Buttercup: Queen of Death
Is a little death with a side of brimstone so much to ask for?
Buttercup wants nothing more than to bring about death on her nightly gallops with her rider and to follow up a night's work with a breakfast of brimstone and a good brushing of her fine fetlock fur.
Sure, she'd prefer it if her rider wasn't always losing his head in some sort of shrubbery or other, and that said head didn't smell and look like a round of gouda that should have been tossed in the Liffey three months ago, but she's had little to complain about until recently.
See, lately, the island of Ireland has become overrun with death harbingers. A situation that's threatening to put Buttercup and her rider out of business...and that would really put a dent in Buttercup's steady supply of brimstone.
Luckily, Buttercup knows how to get into people's heads and is ready to use her rider and her stablehand, Eamon, to take down the conmpetition.
If you're looking for clever laughs along with your Celtic legends, then mount up and take a ride with Buttercup: Queen of Death today.
This story is 5200 words long, or about 20-25 standard paperback pages.
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Want to try a sample? Here you go....
Eamon was the sort of fella who tended to drift into whatever jobs were available that could keep his belly filled and his head protected from the island's incessant rain. Unfortunately, jobs just weren't what they used to be. Long was the day when all a fella had to do was tidy his hair, brush down his tunic, and stride up to the nearest castle to find himself carrying firewood, scrubbing pots, or mucking out stables to earn his way in life.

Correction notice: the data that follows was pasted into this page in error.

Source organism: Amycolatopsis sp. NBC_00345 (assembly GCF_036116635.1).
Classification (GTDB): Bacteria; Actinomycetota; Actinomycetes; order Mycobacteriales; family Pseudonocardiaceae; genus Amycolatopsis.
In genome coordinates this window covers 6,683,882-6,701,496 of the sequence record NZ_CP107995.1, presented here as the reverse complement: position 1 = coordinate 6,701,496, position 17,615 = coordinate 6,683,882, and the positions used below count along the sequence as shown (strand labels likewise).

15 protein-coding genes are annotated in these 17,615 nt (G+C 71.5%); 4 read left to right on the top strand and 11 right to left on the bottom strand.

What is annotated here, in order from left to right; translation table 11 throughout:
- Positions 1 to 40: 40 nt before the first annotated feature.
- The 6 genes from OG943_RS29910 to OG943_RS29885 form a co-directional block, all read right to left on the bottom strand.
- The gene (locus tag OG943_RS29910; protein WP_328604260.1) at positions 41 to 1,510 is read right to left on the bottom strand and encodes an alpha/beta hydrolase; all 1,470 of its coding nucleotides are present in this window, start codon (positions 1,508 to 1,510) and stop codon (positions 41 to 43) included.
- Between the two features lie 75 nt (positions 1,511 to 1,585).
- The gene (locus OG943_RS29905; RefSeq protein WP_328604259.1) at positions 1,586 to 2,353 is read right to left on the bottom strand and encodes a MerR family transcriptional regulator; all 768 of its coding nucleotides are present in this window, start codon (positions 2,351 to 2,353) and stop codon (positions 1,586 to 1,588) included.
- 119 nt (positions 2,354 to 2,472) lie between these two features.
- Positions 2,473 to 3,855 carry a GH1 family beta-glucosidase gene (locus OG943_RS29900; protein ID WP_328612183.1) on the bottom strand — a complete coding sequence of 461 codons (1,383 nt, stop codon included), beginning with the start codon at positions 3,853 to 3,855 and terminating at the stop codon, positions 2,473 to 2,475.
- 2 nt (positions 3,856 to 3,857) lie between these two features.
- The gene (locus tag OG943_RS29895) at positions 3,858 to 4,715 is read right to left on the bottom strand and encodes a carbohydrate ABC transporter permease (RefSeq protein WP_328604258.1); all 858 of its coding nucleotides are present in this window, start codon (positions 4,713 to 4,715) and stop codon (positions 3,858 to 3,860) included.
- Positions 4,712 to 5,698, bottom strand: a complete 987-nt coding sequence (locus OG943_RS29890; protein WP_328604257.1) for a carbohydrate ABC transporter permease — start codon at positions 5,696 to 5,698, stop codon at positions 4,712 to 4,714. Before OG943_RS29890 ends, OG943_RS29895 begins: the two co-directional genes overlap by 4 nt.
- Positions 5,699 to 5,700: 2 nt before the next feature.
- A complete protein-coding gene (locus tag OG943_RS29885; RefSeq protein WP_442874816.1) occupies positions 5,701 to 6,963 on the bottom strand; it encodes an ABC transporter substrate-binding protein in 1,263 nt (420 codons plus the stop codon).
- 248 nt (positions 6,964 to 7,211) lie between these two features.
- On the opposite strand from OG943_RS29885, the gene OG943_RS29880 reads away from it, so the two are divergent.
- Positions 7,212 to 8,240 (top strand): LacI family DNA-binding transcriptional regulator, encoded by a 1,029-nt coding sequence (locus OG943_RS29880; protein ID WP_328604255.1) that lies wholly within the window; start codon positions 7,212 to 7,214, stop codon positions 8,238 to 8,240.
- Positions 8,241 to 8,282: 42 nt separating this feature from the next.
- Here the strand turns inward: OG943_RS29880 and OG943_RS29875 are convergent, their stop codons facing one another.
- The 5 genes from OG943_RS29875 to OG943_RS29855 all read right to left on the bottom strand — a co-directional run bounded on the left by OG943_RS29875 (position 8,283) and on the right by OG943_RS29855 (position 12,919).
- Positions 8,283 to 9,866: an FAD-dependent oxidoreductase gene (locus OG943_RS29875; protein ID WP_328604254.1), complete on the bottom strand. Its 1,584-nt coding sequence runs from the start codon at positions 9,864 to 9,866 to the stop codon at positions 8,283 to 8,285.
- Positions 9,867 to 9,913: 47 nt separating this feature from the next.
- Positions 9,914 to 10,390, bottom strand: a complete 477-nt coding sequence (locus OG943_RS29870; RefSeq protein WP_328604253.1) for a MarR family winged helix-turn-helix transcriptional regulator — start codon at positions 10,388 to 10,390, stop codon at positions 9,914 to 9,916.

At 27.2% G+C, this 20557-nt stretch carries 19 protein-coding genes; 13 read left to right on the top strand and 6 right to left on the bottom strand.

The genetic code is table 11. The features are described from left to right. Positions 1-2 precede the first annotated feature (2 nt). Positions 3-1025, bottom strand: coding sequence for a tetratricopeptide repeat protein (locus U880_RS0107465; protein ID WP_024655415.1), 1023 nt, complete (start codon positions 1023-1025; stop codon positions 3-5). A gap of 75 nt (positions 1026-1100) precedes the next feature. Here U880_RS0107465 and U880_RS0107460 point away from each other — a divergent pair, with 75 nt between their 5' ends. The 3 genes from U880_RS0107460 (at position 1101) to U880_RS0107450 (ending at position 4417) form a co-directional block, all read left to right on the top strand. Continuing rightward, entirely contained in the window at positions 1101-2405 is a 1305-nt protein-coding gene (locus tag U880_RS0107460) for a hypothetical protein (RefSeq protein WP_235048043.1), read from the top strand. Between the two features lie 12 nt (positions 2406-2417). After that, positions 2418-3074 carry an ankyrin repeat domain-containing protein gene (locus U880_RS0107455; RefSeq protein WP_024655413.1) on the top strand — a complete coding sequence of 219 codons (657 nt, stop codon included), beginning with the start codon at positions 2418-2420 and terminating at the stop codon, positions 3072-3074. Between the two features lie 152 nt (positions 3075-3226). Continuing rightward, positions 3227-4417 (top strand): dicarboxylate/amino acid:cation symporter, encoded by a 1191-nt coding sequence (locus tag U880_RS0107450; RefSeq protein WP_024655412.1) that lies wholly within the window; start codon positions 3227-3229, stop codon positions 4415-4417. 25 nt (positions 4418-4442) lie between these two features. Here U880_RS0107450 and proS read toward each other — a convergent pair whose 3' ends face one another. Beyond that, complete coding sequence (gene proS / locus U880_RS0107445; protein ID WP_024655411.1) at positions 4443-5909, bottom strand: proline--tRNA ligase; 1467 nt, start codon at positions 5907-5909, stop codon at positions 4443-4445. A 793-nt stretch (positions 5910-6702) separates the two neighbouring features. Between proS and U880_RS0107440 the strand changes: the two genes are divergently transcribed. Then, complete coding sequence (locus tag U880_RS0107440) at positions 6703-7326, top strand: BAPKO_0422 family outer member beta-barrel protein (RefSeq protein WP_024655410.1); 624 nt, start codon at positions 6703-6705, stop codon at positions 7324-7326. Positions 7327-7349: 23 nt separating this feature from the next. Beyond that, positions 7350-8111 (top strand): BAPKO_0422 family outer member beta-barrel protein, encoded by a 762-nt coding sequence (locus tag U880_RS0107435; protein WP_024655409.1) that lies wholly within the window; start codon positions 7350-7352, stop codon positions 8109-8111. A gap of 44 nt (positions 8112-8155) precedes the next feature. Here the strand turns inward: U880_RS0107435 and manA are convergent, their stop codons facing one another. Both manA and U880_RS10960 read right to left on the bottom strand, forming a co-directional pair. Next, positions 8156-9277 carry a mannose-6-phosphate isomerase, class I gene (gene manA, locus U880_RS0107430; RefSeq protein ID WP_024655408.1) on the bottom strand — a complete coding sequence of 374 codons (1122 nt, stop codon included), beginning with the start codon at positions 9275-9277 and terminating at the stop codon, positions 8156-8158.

But not lately. Lately, people had grown too wary of strangers to take one into their eighty-five-bedroom, well-fortified keeps. Rampant death always tends to put people on edge, and the deaths they were rampant. People just falling over left and right they were. Eamon was no eejit, and he could see where and why business was booming. After all, wasn't it a fact he'd spent many a sleepless night in his youth thanks to his Da's tales about the island's legends.
Legends of the death harbingers.
And so Eamon came up with a plan. It wasn't the best plan, mind you, but he had come up with it after five pints of ale, which “does tend to make even the stupidest plans seem grand.
Which is why, when all the rest of the world were snoring in their beds, Eamon sang off-key tunes at the edge of the main road to keep himself awake while waiting for his next employer.
He didn't know which of them it would be. Lord knows, the small island had more than its fair share of beings that brought death. The banshees. Old Balor. And all manner of others. Death was rampant because there was an overpopulation of these bringers of death all trying to ply their trade in a crowded market.
And the thing was, the island didn't even need a single death bringer. Not only was every other clan trying to kill you off just for being born to a different clan, the very landscape had it in for you. The damp conditions brought rot that started in your toes and worked its way into your bones; there was the high likelihood of walking off a cliff; and don't forget the risk of being trapped in some bog or other.
All these ways of dying, and yet for some reason the damn people had to go and invite a plethora – Eamon once worked for scribe – of death-hungry beings onto the shore. I mean, a thousand welcomes can only go so far. It was as if the island's residents hated life or something.
Eamon was just pondering whether his people were innately suicidal or just too convivial for their own good, when he heard the sound of hooves.